Why Business Capabilities Matter

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Guest post by David Baker
PwC’s US Advisory Chief Architect

Business and IT alignment is the holy grail of strategic planning – at least for the CIO. Imagine a world in which each and every activity over the next three years guarantees that the organization moves closer to its goals and objectives.  To achieve this requires that the underlying people, processes and technologies take you in the right direction on every project – simple in concept, difficult in practice. The secret to achieving this is to have IT and the business drive enough detail into the strategic plan to enable the architects to respond with an appropriate business design.

Many things get in our ways toward this goal, but I have 3 favorites.  See if they sound familiar.

Clip-Art Strategy

I know you’ve done this before.  I’ve seen it innumerable times.  You’ve documented your business strategy using a clip art diagram of puzzle pieces or (my personal favorite) the facade of a Greek temple – you couldn’t resist labeling those Doric columns with your goals, showing how they support your vision statement on the capital.  Sometimes this is followed by a second slide that lists a jumble of other goals and objectives including items like “We will be the least cost producer in our industry”, “We will meet or exceed all compliance and regulatory commitment”, or “We will be number one in our market”.  This clip art approach to documenting a strategy is a sign that not enough detail has been generated.  IT has an impossible task in generating an aligned response to such a strategy.

Just Give Me a Web Site

This barrier arises because IT has taught the business to use “IT speak“. Vendors are also part of the problem – promising simple solutions to complex needs. Frustrated business users jump immediately from their high level strategy to technical solutions.  Some of my favorites include “I need a Data Warehouse so I can see all my data in one place”, “All I need is Salesforce.com”, “Let’s use the cloud” and “Just give me a web site.” The problem with this approach is that it totally misses answering the question “What business problem are we solving?”

Fire and Forget

Invariably, projects get launched and six months later someone (usually senior executives) asks, “Why are we doing this project?” or “Remind me what I get when this project is completed.” These are difficult questions to answer when you jump from a clip-art strategy directly to a set of technical solutions. There just is not enough detail available to answer those questions.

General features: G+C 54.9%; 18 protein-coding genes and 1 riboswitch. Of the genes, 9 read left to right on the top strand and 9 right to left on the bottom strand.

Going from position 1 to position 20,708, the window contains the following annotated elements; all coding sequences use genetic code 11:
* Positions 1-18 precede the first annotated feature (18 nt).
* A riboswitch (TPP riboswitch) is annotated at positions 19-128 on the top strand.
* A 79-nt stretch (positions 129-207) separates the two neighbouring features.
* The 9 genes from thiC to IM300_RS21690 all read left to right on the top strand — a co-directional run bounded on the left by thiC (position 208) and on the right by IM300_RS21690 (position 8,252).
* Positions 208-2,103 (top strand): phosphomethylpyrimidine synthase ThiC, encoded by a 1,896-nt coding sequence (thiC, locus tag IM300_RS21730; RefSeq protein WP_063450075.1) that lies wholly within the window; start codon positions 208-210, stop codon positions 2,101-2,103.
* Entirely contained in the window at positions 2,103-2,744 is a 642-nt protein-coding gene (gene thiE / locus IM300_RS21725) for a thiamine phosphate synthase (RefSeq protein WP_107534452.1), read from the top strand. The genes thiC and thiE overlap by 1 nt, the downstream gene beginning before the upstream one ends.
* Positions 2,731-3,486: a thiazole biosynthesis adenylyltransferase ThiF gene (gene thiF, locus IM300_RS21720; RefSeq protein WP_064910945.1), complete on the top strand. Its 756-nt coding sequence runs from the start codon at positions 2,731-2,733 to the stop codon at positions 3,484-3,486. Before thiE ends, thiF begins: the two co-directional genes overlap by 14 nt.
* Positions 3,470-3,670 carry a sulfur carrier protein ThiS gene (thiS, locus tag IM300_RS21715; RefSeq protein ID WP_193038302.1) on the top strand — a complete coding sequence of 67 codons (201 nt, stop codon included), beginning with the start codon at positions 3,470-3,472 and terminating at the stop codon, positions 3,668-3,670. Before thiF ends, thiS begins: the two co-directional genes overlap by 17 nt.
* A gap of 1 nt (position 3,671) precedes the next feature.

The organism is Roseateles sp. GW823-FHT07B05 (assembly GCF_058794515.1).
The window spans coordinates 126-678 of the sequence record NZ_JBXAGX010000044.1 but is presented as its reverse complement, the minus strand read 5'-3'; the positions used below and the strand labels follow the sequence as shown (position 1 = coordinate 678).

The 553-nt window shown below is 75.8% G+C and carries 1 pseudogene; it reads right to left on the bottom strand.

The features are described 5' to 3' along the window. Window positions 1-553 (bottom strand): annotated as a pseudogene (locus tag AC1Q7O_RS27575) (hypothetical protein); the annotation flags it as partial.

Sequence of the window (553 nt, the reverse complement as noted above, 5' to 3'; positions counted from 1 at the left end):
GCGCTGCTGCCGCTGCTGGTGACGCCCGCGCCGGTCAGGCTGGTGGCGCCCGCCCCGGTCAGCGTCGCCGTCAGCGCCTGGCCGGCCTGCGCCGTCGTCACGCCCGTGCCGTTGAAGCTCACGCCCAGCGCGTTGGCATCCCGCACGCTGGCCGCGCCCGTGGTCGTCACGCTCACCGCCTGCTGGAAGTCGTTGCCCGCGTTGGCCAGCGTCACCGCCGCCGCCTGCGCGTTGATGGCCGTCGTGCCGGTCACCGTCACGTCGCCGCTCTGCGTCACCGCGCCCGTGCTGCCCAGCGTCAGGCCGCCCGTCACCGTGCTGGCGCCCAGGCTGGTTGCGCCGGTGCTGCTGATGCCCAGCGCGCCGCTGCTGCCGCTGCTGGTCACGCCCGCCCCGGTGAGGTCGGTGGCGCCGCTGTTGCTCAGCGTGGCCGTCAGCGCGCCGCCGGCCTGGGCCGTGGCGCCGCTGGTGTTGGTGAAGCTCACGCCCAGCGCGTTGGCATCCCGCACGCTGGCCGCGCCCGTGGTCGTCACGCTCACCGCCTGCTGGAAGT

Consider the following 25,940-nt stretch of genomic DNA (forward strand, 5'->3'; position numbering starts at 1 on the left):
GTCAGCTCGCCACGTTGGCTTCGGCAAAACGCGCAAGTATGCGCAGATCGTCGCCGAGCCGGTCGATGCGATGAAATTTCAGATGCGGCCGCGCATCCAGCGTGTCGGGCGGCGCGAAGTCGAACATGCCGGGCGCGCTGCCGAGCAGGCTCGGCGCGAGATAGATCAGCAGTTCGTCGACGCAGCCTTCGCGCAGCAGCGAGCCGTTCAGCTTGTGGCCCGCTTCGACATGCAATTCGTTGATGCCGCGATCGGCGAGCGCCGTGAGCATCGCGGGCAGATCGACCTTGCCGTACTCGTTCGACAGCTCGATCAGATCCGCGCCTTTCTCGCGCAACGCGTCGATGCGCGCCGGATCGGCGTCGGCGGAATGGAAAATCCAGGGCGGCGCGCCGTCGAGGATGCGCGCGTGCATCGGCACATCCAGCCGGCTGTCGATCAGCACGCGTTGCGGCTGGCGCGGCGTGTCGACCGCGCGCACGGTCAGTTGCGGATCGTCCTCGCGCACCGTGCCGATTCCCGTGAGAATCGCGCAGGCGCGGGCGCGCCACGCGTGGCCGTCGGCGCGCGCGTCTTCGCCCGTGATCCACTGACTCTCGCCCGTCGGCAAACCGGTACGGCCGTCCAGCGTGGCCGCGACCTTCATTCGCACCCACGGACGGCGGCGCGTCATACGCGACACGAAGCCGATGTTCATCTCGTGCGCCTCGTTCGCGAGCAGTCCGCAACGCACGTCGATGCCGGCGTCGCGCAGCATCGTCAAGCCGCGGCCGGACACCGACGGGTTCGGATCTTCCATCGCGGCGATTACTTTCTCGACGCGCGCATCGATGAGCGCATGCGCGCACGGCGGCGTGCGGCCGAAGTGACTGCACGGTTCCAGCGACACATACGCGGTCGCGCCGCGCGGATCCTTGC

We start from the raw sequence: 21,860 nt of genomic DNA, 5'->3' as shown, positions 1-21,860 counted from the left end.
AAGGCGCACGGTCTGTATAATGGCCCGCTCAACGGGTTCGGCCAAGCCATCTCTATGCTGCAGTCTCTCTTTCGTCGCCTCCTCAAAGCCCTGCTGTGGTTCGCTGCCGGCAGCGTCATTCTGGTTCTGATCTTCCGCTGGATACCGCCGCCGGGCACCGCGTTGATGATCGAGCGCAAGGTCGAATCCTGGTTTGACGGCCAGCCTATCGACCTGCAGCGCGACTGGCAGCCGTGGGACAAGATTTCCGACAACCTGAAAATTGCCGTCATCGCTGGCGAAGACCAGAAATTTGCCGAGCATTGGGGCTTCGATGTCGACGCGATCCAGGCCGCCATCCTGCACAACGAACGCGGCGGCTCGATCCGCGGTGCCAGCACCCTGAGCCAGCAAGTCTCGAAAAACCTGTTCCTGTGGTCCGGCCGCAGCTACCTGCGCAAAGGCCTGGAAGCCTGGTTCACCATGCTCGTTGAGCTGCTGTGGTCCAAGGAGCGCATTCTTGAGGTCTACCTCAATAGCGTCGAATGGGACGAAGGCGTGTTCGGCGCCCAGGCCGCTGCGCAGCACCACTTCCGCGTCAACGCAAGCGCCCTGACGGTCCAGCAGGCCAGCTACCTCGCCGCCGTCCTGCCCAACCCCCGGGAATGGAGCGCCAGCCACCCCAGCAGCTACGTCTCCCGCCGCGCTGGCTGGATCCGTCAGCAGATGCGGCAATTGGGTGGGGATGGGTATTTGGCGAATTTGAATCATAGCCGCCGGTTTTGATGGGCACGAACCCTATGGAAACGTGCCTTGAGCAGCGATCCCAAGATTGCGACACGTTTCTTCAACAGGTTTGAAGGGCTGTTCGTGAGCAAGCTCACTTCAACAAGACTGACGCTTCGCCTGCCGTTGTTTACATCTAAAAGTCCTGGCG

Our response to all three barriers is to ensure that the business strategy is defined in sufficient detail to enable IT to respond with the needed technical solutions.  IT can subsequently justify why those projects are important and sufficiently measure progress in business (not technical) terms.  We use business “capabilities” to fill the gap between a clip-art strategy and the technical solution.  This means that IT needs to learn “business speak”, to capture the strategy in business terms – the operational, organizational, product, and information capabilities needed to achieve the business strategy.  Ultimately, driving the business strategy to the level of capabilities forces the business to answer the question “what business problem are we solving” and allows IT to respond with an appropriate solution.  That’s alignment.

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  • Any good suggestions for forcing the business to answer that basic question?

  • Any good suggestions for forcing the business to answer that basic question?

  • Randy Gross

    This was painful to read, only because it’s so true. Well said.

  • Randy Gross

    This was painful to read, only because it’s so true. Well said.

  • Dave Baker

    Chris – excellent question. I think the first step requires IT to gain the respect of the business. We have to earn a place in the discussion first THEN we can ask the question. One of the most mature EA groups I have seen spent 5 or so years gaining that respect by partnering with the business to solve day-to-day problems. It was only then that they earned the right to ask about the business strategy. I think it can be done quicker than that but as I said in the post, we need to learn “business speak”. EA is a balance among business offerings, organization, operations as well as technology. We need to be equally conversant about all possible solutions. It takes architects with business knowledge, leadership, respect, and balance.

  • Dave Baker

    Chris – excellent question. I think the first step requires IT to gain the respect of the business. We have to earn a place in the discussion first THEN we can ask the question. One of the most mature EA groups I have seen spent 5 or so years gaining that respect by partnering with the business to solve day-to-day problems. It was only then that they earned the right to ask about the business strategy. I think it can be done quicker than that but as I said in the post, we need to learn “business speak”. EA is a balance among business offerings, organization, operations as well as technology. We need to be equally conversant about all possible solutions. It takes architects with business knowledge, leadership, respect, and balance.

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